• Status: Solved
  • Priority: Medium
  • Security: Public
  • Views: 238
  • Last Modified:

Duplicating a directory tree

I want a bash script that will duplicate the directory structure and the files (only the names of files but not their contents). So for example if called like

test.sh previousdir newdir

it should create the overall directory structure and also the files (empty ones) of previousdir into newdir. So what we tried was to write a recursive functions that will call itslef whenver it comes across a directory, and otherwise touch the file with the same name (see below for the script). The problem is the test
if [ -d $foo ]; always evaluates to false. and we suspect that this is due to some hidden character or something like that when we get $foo from the ls command (in the for loop). Could you please look into this and tell us what we are doing wrong? If I get a working answer within 24 hours I will be happy to add extra 50 points.



#test.sh
echo "source= $1"
echo "destination=$2"
mkdir $2
for foo in $(ls $1)
do
echo $foo
if [ -d $foo ]; then
   echo "directory!"
   echo  $1\/${foo}
   test.sh $1\/${foo} $2\/${foo}
else
   echo "file!"
   echo  $1\/${foo}
   touch $2\/${foo}
fi
done
0
oumer
Asked:
oumer
1 Solution
 
ahoffmannCommented:
find $1 -type d -exec mkdir -p ./\{} \;
find $1 -type f -exec touch ./\{} \;
#
# not exactly what you asked for, but simple to understand ;-)
0
 
tsinoaCommented:
Hi!

Below is a perl script that does the job! It's pretty explicit so I hope you'll have no trouble to follow ;)

Try it,

Enjoy, Robert

# START SCRIPT
#! /usr/bin/env perl
# copies complete SourceDir directory structure to DestinationDir but leaves out file content
# calls subroutine branchcp recursively to inspect subbranches

die "Usage: perl dirtreecp.pl SourceDir Destination\n" unless (scalar(@ARGV)==2);
($src,$des)=@ARGV;
die "Source directory \"$src\" does not exist" unless (-d $src);
die "Destination directory \"$des\"does not exist" unless (-d $des);
&branchcp($src,$des);

# recursive subrutine that expands/duplicates all dir branches
sub branchcp {
  my ($src,$des,@list,$item,$src2,$des2); # local variables

  ($src,$des)=@_;
  open LIST, "ls -1 $src |" or die "ls command not successful"; # list src dir content into @list
  @list= <LIST>;
  close LIST;
  foreach $item (@list) { # process all item in a dir list
    chomp($item);
    $src2=$src."\/".$item; # append item to previos src path to create new path
    $des2=$des."\/".$item; # "      "    "  "       des "    "  "      "   "
    if (-d $src2) { # is it directory
      printf "%s -> %s\n", $src2, $des2;
      !system("mkdir $des2") or die "Couldn't create destination directory $des2! $?\n"; # duplicate dir in dest. path
      &branchcp($src2,$des2); # inspect dir's subtree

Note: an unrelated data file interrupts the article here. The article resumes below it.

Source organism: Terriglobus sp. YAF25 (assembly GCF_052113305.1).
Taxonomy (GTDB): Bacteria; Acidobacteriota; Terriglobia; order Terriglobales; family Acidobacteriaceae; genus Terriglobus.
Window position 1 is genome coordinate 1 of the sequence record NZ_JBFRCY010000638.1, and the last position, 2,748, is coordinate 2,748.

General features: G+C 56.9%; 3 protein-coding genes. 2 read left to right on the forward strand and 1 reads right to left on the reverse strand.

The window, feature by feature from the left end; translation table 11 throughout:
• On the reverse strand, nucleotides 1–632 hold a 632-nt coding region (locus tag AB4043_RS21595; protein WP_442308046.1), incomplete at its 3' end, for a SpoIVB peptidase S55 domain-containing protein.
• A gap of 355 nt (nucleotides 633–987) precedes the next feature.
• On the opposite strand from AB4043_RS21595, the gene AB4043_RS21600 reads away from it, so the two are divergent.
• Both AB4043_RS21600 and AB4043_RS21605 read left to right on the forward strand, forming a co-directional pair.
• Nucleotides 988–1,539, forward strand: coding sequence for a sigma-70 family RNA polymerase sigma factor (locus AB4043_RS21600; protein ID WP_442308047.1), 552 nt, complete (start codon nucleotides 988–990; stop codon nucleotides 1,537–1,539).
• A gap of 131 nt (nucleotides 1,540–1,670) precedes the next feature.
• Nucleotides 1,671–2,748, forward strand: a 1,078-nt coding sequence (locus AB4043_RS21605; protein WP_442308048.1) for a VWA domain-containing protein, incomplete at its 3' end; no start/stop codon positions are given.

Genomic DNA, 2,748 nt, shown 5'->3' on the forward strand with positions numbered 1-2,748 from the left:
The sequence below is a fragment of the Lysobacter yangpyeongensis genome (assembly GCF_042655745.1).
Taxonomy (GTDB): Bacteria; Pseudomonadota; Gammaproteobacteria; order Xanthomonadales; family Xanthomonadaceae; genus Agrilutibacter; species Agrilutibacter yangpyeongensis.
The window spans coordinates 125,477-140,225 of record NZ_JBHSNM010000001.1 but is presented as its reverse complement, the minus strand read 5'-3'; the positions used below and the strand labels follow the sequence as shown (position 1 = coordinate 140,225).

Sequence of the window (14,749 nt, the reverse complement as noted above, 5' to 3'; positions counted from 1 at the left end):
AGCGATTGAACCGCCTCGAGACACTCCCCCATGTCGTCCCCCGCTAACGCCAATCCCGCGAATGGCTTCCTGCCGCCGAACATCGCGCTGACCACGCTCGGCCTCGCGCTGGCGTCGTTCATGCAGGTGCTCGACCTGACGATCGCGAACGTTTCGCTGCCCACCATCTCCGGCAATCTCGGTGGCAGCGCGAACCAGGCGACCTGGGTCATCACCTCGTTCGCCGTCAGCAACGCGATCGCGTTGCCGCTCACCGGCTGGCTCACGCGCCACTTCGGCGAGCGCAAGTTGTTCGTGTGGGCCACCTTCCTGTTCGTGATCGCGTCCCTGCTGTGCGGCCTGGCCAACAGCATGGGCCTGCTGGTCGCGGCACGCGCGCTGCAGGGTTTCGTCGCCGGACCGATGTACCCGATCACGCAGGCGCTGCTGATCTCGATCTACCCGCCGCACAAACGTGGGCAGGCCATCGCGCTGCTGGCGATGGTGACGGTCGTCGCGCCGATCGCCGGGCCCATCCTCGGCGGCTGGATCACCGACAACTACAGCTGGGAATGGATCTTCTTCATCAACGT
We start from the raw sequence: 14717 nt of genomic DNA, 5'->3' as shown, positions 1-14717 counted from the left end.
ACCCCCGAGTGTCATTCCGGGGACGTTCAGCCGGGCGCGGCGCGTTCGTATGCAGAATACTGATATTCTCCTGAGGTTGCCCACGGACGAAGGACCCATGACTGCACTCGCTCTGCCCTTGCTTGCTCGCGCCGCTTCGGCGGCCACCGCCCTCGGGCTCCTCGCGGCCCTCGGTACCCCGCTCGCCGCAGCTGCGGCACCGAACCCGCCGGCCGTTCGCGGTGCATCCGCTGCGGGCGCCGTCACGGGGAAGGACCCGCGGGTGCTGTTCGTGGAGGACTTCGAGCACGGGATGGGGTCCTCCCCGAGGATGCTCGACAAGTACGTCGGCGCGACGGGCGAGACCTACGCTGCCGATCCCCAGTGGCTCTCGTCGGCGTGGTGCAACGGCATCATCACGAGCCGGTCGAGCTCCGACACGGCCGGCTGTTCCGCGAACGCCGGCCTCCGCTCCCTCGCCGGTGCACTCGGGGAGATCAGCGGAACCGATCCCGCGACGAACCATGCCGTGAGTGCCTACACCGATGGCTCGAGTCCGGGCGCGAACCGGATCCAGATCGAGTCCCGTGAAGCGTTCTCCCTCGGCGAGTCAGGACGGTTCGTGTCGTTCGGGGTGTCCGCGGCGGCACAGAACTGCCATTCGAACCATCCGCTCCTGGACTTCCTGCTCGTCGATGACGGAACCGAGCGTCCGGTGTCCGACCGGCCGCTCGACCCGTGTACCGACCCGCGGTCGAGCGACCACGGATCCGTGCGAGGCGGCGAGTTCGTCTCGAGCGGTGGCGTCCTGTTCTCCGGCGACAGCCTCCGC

} elsif (-f $src2) { # is it file
      printf "%s -> %s\n", $src2, $des2;
      !system("touch $des2") or die "Couldn't create destination file $des! $?\n "; # touch it, create an empty file with the same name in dest. path
    } else { # found something else
      print "$src2 - not a file or directory ... skipped";
    }
  }
}

# END SCRIPT
0
 
oumerAuthor Commented:
could you tell me what is wrong with my script?
0
VIDEO: THE CONCERTO CLOUD FOR HEALTHCARE

Modern healthcare requires a modern cloud. View this brief video to understand how the Concerto Cloud for Healthcare can help your organization.

 
ahoffmannCommented:
your script does not work if there are directory and/or filenames which contain white spaces.
Also try to add as very first line in your script:

#! /bin/sh
0
 
oumerAuthor Commented:
There wasn't any directory with white spaces. The problem is the test if [ -d $foo ] always fails, so does the [ -f $foo ] (please refer to my code above). That is why I think when I got the ls and get the name of every file, maybe I am getting also some unprintable character.
0
 
ahoffmannCommented:
did you add the very first line as suggested?
Also replace  ls  by  \ls   or   /bin/ls
0
 
ecwCommented:
It doesn't work because "ls dir" list the file in dir and you're not prepending dir to foo.  ie.
  if [ -d "$1/$dir" ] ; then
    ...
  fi
0
 
yuzhCommented:
Hi
  In your script
       "for foo in $(ls $1)"
  You should change it to:

      for foo in `ls -R $1` ; do
          ........
      done

Here 's a sample script for you to do this job:

#!/bin/sh
# first arg = src, 2nd arg=des
cd $1
find . -type d -print |sort >/tmp/dirlist.$$
find . -type f -print | sort >/tmp/filelist.$$
cd $2
for dir in `cat /tmp/dirlist.$$`; do
   mkdir -p $dir
done

for f in `cat /tmp/filelist.$$` ; do
   touch $f
done
echo "Job done !!!!!\n"

0
 
samriCommented:
listening.

(I hope this trick still works with EE revamp).

:)
0
 
mliberiCommented:
test -d $foo

fails because the test is done in the current directory instead of in the source directory.
The same happens, obviously for files.

change it to 'test -d $1/$foo'
0
 
oumerAuthor Commented:
ecw has said exactly the same thing and it works. Sorry but I am gonna give the points to ecw. Thank you very much, all of you, for such interesting suggestions.
0
 
oumerAuthor Commented:
It is nice to get an answer so small but 100% to the point! Thanks
0

Featured Post

Free Tool: Site Down Detector

Helpful to verify reports of your own downtime, or to double check a downed website you are trying to access.

One of a set of tools we are providing to everyone as a way of saying thank you for being a part of the community.

Tackle projects and never again get stuck behind a technical roadblock.
Join Now